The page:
The following Q&A is excerpted from Clifford Mishler’s Coins: Questions & Answers: Q: Is collecting any type of coin a good investment? A: No! The hobby collector—be it of coins, back-scratchers, or Bavarian beer mugs—is occasionally persuaded to purchase by impulse or sentiment. Indulging frequent lapses into irrationality is part of the fun of maintaining a hobby. But the strictly … [Read More...]
Introduction to a three-part series, “Computerized Grading.” Part 1 covers “The Puzzle of Subjectivity.” Part 2 asks, “Can We Teach a Computer to See?”. Part 3 looks at “What a Startup Might Look Like.”
Is the numismatic world ready for computerized grading?
For the past three decades we’ve relied on the opinions of others to evaluate and authenticate our coins. Are we ready to turn away from human opinions in favor of computer analytics? Most people don’t even like change—let alone embrace it—so I’d like to remind you of the baggage that comes along with human grading. Two pieces of baggage, really.
Easily the most frequent complaint about the current third-party graders is a lack of uniformity. Opinions differ between companies, which is to be expected, but opinions often differ within companies. It is not unheard of to send a coin to a third-party grader, get it back, crack it out, resubmit it to the same company, and receive a different grade. But that’s just the human element at work. Not much that can be done about it; aside from computerized grading, of course.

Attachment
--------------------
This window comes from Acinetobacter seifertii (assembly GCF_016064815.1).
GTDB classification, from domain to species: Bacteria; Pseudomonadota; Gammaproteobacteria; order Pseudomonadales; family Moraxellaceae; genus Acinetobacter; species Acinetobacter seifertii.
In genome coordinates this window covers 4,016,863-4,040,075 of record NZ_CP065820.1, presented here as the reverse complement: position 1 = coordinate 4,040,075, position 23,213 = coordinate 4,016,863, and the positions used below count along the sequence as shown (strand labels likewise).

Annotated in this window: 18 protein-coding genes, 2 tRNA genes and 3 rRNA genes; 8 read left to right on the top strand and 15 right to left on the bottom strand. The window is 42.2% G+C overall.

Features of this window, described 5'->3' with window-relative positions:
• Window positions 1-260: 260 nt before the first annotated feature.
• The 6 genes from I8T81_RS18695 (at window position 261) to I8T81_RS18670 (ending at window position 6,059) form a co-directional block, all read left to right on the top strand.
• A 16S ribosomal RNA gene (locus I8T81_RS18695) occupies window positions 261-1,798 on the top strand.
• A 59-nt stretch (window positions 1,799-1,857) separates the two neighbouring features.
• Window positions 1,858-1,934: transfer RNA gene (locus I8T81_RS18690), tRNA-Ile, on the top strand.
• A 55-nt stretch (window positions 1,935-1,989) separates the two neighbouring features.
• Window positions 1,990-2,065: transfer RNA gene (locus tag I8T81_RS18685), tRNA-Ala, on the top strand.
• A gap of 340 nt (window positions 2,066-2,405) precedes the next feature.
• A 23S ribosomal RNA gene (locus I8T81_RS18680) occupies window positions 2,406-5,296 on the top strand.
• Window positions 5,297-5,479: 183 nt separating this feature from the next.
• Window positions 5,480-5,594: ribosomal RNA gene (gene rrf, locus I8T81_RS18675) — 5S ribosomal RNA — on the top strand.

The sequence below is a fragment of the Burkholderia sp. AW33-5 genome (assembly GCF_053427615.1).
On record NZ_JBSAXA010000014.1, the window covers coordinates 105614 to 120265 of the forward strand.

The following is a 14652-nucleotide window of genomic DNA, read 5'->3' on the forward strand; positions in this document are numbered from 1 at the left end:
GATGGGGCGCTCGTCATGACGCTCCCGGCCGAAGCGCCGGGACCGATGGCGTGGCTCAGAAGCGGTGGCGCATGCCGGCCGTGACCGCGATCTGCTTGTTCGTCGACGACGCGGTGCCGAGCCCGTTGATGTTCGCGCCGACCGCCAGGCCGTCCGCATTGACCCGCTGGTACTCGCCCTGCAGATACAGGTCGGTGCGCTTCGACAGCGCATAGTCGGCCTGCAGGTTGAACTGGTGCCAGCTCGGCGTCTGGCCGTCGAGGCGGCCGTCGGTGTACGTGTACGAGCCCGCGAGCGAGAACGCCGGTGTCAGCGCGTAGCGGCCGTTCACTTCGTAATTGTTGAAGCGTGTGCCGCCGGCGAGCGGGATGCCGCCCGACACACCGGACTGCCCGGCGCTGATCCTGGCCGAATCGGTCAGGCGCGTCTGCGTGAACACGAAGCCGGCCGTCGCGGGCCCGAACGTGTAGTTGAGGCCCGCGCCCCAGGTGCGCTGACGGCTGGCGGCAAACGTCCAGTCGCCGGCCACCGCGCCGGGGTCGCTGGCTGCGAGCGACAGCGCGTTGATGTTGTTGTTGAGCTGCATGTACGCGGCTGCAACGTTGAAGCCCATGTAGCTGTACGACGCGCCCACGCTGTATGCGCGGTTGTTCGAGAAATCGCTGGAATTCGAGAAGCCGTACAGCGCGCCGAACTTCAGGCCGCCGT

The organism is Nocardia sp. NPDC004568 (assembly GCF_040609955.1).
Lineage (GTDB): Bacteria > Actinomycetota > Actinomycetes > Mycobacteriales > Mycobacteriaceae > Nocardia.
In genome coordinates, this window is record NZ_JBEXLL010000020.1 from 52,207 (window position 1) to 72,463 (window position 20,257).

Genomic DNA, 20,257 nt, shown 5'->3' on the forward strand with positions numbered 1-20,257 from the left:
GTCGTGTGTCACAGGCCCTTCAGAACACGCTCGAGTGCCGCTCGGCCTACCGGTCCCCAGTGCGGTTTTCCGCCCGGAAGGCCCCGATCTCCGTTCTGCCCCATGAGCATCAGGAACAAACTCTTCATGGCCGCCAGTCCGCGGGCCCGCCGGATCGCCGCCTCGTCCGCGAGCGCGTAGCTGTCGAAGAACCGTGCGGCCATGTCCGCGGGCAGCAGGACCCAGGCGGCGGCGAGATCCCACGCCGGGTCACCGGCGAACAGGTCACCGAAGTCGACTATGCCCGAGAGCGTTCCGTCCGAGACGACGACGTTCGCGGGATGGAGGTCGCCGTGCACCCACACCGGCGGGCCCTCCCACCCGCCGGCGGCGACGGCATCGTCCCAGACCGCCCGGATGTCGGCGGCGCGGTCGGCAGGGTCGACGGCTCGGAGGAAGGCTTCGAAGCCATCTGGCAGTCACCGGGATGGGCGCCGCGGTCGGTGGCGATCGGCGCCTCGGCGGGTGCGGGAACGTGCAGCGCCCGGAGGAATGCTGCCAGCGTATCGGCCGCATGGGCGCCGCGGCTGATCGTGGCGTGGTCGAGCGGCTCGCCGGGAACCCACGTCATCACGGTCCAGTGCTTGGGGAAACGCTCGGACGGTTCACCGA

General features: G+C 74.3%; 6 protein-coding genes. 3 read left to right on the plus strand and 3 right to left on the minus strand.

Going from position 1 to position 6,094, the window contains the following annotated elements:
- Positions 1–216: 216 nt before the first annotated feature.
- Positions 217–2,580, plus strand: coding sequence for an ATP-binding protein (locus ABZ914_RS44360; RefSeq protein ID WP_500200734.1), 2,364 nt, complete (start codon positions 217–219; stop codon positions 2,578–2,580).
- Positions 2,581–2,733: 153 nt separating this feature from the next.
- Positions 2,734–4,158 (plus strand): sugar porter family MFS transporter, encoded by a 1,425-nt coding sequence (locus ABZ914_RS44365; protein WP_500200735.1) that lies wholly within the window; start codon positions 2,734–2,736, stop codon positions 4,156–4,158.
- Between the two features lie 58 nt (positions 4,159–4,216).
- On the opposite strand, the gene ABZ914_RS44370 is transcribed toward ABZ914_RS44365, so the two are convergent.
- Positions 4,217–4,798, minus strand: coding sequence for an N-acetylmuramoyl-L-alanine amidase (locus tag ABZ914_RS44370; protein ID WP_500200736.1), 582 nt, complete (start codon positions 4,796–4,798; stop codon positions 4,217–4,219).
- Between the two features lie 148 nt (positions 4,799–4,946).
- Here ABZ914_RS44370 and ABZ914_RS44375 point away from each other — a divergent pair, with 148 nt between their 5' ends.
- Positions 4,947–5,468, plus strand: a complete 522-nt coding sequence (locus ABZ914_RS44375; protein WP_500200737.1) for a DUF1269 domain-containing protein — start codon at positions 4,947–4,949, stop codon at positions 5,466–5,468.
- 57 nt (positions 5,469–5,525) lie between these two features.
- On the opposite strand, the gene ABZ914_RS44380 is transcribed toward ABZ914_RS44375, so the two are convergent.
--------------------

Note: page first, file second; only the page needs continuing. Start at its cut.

Gradeflation is the loosening of grading standards that leads to coins’ receiving higher grades than they would have in the past. Basically, this is institutional inconsistency. Third-party grading companies decide to ease up the standards a bit, coin grades go up, and collectors (customers) are happy … for the moment. Sounds good, right? The problem is, if the standards can be changed according to company policy (and appetite for profits), the entire system is suspect. Gradeflation eats away at third-party graders’ credibility.
Think of it this way: A coin’s condition does not change for the better over time—that simply doesn’t happen. Yet coins that graded MS-64 twenty years ago will often grade higher than that today. The coin didn’t improve; the standards fell.
How a Computerized Grading System Would Work
Essentially, we are talking about teaching a computer how to recognize all denominations, designs, years, and mintages of coins. It needs to know how to weed out counterfeits, recognize errors, and identify varieties. It has to be able to evaluate strike, surface condition, and wear.
It will take a lot of custom software to get a functional, computerized coin-grading system up and running. The way I see this type of grading system actually coming into existence is from a Y Combinator–style startup. It will take a group of likeminded hackers coding 16 hours a day for months on end.
Because of the single-minded effort required, do not expect one of the big third-party grading companies to develop the technology. Computerized coin grading is going to be a financial black hole during the development stages; money will go in and seem to disappear, strangling the company’s cash flow. That’s why the software would have to be developed as a startup. Plus, the current companies have employees to protect. This type of venture is going to put a good number of people out of work.
I mean, look at what the Internet did to newspapers. ❒
Next up: “The Puzzle of Subjectivity.”
Kendall Bailey runs TheCoinBlog.net.